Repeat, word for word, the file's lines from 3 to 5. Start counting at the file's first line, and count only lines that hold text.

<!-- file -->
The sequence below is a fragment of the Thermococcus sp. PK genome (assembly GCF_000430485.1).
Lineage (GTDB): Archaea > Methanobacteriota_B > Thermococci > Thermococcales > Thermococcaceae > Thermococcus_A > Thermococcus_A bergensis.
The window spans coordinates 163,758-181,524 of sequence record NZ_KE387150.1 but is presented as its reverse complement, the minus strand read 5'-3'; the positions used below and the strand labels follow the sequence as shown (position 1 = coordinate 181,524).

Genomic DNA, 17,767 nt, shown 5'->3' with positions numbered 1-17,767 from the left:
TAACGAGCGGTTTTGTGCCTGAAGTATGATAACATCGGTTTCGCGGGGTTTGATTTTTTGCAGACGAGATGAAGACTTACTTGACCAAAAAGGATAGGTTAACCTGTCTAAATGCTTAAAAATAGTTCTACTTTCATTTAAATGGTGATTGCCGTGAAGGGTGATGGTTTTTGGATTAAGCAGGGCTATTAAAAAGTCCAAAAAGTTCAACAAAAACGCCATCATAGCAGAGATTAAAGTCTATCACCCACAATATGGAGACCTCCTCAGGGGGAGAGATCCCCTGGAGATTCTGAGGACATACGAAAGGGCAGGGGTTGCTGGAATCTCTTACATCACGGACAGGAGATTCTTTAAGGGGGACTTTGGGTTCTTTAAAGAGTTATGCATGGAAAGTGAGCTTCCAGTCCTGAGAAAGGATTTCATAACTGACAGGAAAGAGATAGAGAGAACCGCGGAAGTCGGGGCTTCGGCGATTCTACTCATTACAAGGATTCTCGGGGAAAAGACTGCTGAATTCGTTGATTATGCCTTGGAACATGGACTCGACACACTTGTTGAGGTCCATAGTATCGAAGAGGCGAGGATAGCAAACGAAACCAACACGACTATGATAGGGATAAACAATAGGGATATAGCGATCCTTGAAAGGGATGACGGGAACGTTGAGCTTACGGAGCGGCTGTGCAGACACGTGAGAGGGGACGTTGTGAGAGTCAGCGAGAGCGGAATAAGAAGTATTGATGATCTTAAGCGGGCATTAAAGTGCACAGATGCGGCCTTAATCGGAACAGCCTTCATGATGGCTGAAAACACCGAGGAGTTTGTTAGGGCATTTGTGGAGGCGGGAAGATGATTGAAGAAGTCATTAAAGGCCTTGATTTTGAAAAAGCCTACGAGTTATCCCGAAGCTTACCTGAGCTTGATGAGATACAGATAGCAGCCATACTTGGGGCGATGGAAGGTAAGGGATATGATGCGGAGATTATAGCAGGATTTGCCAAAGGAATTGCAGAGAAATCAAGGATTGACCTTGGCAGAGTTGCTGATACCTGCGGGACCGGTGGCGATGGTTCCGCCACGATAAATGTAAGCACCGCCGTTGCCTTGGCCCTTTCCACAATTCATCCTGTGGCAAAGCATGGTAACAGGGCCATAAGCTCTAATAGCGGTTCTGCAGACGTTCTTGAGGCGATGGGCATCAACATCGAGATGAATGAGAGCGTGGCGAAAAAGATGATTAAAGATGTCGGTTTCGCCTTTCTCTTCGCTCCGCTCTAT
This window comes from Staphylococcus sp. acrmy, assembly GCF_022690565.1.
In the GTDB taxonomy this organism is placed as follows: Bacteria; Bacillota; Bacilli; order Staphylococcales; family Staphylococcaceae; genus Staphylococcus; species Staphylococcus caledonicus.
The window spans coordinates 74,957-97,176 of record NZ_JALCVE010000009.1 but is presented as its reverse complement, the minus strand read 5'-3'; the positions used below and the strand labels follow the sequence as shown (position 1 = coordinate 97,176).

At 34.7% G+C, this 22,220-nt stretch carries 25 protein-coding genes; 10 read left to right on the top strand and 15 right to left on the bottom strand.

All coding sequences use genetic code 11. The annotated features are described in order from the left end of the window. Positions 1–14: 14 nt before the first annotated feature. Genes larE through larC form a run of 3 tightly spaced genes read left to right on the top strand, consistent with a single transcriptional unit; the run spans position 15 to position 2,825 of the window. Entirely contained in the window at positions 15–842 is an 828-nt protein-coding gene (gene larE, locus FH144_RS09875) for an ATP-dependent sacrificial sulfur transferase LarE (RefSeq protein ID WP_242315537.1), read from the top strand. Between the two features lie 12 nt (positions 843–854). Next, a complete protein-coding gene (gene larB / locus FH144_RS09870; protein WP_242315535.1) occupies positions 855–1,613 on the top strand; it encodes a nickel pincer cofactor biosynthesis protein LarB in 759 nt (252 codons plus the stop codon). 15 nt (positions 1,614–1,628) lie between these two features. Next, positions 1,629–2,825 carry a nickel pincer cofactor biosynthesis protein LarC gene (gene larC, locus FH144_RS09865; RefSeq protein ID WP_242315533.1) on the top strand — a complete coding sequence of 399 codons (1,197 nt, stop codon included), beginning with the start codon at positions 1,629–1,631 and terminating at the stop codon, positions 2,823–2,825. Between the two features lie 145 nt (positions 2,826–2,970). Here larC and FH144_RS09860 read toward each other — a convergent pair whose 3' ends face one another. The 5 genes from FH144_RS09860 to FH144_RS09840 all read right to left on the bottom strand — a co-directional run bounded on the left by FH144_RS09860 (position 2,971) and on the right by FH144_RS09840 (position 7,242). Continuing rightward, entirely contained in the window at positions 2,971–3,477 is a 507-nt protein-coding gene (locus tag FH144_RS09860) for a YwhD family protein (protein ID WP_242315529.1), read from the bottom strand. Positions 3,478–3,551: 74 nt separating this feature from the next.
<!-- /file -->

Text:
The window spans coordinates 163,758-181,524 of sequence record NZ_KE387150.1 but is presented as its reverse complement, the minus strand read 5'-3'; the positions used below and the strand labels follow the sequence as shown (position 1 = coordinate 181,524).

Genomic DNA, 17,767 nt, shown 5'->3' with positions numbered 1-17,767 from the left:
TAACGAGCGGTTTTGTGCCTGAAGTATGATAACATCGGTTTCGCGGGGTTTGATTTTTTGCAGACGAGATGAAGACTTACTTGACCAAAAAGGATAGGTTAACCTGTCTAAATGCTTAAAAATAGTTCTACTTTCATTTAAATGGTGATTGCCGTGAAGGGTGATGGTTTTTGGATTAAGCAGGGCTATTAAAAAGTCCAAAAAGTTCAACAAAAACGCCATCATAGCAGAGATTAAAGTCTATCACCCACAATATGGAGACCTCCTCAGGGGGAGAGATCCCCTGGAGATTCTGAGGACATACGAAAGGGCAGGGGTTGCTGGAATCTCTTACATCACGGACAGGAGATTCTTTAAGGGGGACTTTGGGTTCTTTAAAGAGTTATGCATGGAAAGTGAGCTTCCAGTCCTGAGAAAGGATTTCATAACTGACAGGAAAGAGATAGAGAGAACCGCGGAAGTCGGGGCTTCGGCGATTCTACTCATTACAAGGATTCTCGGGGAAAAGACTGCTGAATTCGTTGATTATGCCTTGGAACATGGACTCGACACACTTGTTGAGGTCCATAGTATCGAAGAGGCGAGGATAGCAAACGAAACCAACACGACTATGATAGGGATAAACAATAGGGATATAGCGATCCTTGAAAGGGATGACGGGAACGTTGAGCTTACGGAGCGGCTGTGCAGACACGTGAGAGGGGACGTTGTGAGAGTCAGCGAGAGCGGAATAAGAAGTATTGATGATCTTAAGCGGGCATTAAAGTGCACAGATGCGGCCTTAATCGGAACAGCCTTCATGATGGCTGAAAACACCGAGGAGTTTGTTAGGGCATTTGTGGAGGCGGGAAGATGATTGAAGAAGTCATTAAAGGCCTTGATTTTGAAAAAGCCTACGAGTTATCCCGAAGCTTACCTGAGCTTGATGAGATACAGATAGCAGCCATACTTGGGGCGATGGAAGGTAAGGGATATGATGCGGAGATTATAGCAGGATTTGCCAAAGGAATTGCAGAGAAATCAAGGATTGACCTTGGCAGAGTTGCTGATACCTGCGGGACCGGTGGCGATGGTTCCGCCACGATAAATGTAAGCACCGCCGTTGCCTTGGCCCTTTCCACAATTCATCCTGTGGCAAAGCATGGTAACAGGGCCATAAGCTCTAATAGCGGTTCTGCAGACGTTCTTGAGGCGATGGGCATCAACATCGAGATGAATGAGAGCGTGGCGAAAAAGATGATTAAAGATGTCGGTTTCGCCTTTCTCTTCGCTCCGCTCTAT